Liverpool’s build up:

Liverpool played out of their build up with the usual wide fanning out of the centre backs, and the centrally tipping actions of Steven Gerrard to secure. City couldn’t gain access with their 4-4-2against the ball and any sporadic forward pressing sprints of Jovetic or Dzeko were easy to play against. Joe Allen’s role in the build-up was mostly as a room opener for Coutinho, and he did this by attempting to elicit Yaya Toure from his central position with many tilting actions to the defensive halfspace or towards the centre. Lovren could sometimes now play flat vertical passes to the skilful Brazilian, or Joe Allen himself could pass the ball around Yaya Toure. Fernando did well to perform good securing actions and slowed potential attacks down. In moments it seemed as if City wanted to force the game construction on Lovren and Dzeko and Lovren took man marking duties on the tipped Gerrard and Skrtel. In these situations the ball circulation of the Reds slowed and their good rhythm broken. City maybe showed have looked to try this strategy more often.
Good adaptation from Pelligrini:
In the second half Pelligrini made a clear strategic change in possession to find a breakthrough. There was now a clear right focus in possession, Silva travelled large distances to play closer to Samir Nasri, and along with a more vertical Yaya Toure. City could now play with their awesome triangle game, using fast, accurate combinations to open space and create chances. This overload of the right offensive halfpspace was possible also with the increased offensive presence of Pablo Zabaleta. He advanced along the wing to balance and to interact occasionally with the three City midfielders. He could also open the halfspace by eliciting Coutinho as he returned to his man coverage on the fullback. Jovetic was now not so much on the left wing, but instead played as the clear deep-lying forward seeking rooms to make vertical links and overload. This right focus was seen after the game by the huge 51% of City’s attacks coming from the right-hand side.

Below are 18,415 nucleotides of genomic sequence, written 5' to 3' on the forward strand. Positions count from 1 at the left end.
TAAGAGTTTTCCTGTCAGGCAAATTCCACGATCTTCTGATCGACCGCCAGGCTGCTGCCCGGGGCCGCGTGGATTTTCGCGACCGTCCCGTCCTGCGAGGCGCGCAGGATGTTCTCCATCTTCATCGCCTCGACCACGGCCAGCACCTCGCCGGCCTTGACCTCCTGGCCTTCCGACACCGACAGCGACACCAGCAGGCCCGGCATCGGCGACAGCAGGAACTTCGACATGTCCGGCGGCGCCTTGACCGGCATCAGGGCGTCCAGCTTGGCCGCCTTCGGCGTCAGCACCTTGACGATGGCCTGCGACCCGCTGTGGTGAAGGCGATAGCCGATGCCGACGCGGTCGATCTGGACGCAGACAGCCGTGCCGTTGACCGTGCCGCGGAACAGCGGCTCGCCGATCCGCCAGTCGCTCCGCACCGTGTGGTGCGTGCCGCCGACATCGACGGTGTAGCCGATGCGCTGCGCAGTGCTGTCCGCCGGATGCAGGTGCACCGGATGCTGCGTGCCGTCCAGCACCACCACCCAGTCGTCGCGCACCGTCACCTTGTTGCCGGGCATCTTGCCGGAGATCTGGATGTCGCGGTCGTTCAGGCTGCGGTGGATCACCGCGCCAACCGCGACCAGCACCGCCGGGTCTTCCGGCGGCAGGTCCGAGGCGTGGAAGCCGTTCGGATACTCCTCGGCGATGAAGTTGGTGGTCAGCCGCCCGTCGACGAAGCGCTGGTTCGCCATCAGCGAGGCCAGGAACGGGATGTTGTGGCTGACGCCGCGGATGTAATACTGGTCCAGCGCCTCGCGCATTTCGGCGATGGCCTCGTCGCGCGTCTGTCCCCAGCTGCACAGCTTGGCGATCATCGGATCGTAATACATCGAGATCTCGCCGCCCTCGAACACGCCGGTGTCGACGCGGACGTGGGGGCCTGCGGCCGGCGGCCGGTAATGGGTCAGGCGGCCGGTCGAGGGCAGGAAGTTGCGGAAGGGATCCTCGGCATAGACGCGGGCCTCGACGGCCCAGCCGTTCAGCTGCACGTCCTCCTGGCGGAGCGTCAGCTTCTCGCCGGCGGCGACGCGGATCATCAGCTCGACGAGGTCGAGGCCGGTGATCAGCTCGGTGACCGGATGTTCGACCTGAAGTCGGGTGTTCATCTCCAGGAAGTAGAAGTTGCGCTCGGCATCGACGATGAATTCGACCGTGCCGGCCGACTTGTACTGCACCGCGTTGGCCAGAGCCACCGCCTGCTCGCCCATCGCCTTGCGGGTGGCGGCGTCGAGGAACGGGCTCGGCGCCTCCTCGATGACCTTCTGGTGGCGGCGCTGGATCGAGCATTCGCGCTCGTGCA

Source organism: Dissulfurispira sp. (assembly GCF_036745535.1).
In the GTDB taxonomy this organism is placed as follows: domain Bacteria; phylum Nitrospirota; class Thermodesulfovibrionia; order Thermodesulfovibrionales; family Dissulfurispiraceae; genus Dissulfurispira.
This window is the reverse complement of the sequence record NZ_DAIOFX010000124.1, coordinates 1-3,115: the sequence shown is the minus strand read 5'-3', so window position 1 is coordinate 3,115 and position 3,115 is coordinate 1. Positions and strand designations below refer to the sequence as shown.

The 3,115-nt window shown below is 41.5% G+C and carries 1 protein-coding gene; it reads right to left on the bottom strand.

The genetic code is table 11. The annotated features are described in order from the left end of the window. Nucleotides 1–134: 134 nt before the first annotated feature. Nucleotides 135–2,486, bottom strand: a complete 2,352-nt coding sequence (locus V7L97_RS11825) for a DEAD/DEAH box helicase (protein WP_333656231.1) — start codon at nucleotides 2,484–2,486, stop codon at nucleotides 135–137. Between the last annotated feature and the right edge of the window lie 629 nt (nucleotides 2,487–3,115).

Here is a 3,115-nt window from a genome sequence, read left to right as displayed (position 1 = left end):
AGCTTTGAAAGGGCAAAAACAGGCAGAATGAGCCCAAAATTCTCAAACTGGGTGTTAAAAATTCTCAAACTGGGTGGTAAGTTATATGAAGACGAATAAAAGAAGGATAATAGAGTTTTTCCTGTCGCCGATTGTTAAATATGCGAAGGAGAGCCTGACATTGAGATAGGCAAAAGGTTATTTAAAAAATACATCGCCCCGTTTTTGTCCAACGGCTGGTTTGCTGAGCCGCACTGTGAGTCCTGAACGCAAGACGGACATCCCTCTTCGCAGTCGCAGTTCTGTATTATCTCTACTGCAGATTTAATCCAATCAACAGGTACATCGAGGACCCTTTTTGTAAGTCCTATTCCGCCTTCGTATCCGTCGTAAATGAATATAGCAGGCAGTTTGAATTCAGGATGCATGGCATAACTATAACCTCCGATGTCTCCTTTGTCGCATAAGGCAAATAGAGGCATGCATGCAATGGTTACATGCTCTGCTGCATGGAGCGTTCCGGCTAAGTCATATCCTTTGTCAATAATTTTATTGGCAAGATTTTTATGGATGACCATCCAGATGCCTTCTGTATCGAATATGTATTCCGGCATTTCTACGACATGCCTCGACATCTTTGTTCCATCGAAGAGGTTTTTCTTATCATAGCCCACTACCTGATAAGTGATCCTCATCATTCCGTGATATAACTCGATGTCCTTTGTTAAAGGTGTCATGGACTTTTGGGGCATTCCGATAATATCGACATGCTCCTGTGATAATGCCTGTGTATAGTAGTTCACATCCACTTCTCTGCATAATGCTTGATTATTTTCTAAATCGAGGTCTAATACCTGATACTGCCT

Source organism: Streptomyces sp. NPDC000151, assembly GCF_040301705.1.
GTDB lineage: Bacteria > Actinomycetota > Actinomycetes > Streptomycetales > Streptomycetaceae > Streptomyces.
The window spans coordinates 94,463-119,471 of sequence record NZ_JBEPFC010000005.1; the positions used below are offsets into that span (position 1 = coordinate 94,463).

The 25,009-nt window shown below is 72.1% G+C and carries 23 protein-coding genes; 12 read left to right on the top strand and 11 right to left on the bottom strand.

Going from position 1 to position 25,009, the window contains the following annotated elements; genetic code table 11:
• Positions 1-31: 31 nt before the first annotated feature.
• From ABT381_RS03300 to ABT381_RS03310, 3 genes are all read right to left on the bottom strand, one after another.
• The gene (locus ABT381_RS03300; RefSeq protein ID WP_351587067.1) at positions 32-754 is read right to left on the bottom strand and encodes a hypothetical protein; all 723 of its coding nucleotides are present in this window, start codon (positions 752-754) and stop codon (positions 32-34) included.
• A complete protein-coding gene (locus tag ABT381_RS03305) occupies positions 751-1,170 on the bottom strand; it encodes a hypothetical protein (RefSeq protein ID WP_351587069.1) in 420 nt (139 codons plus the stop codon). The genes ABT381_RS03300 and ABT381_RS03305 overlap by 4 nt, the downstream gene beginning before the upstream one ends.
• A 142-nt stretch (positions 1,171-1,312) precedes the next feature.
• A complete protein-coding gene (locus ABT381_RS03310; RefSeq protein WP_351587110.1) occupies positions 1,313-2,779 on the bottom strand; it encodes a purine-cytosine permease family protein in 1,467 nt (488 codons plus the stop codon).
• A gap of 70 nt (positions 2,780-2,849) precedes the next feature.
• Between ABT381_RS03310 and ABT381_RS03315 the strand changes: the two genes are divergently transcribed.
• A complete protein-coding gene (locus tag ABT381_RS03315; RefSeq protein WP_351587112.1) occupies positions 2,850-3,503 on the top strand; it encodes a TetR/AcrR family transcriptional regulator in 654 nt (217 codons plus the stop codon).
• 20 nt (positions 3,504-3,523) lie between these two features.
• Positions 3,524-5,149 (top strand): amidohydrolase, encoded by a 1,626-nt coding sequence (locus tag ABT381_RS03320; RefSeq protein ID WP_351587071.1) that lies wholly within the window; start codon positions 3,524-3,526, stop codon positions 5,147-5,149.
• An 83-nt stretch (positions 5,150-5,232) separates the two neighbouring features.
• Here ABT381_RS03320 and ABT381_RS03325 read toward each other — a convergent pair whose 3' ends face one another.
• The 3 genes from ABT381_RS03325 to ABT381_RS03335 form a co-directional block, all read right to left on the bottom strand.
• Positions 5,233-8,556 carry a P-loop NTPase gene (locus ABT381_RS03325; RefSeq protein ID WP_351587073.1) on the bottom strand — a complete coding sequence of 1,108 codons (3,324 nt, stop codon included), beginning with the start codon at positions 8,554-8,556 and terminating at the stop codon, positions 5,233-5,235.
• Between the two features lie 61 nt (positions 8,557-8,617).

Substitutions and Goals:
Markovic entered the game to make his debut and played on the left wing replacing Coutinho. The idea behind the change was maybe to add increased penetrating power through linearity and vertical running. This nearly formed an instant impact with a breakthrough on the left nearly arising, but the desired conclusion did not come.
After the second goal of City Liverpool stood higher in their defensive order now, and they were no longer so compact especially in the interspace. A couple of longer passes from City both lobbed and flat were able to find the two strikers and from here they looked to create many dangerous situations. In addition, a lack of a ten in their higher (and standard) 4-1-4-1 defence showed a strong formative weakness, and Silva rather intelligently moved diagonally backwards and formed a triple six in moments with Yaya and Fernando.
Also after the second goal Gerrard was trying to play more vertical and played not so deep anymore. Some longer balls to Sterling were tried, but never connected.


City performed well in a game that they were not the strong favourite, however Liverpool largely underwhelmed. An impressive defensive structure, a physically superb back six and an in-form Jovetic could allow City to produce a strong title defence.

Über CF

Taktik. Ballbesitz. Veloso. Twitter: CF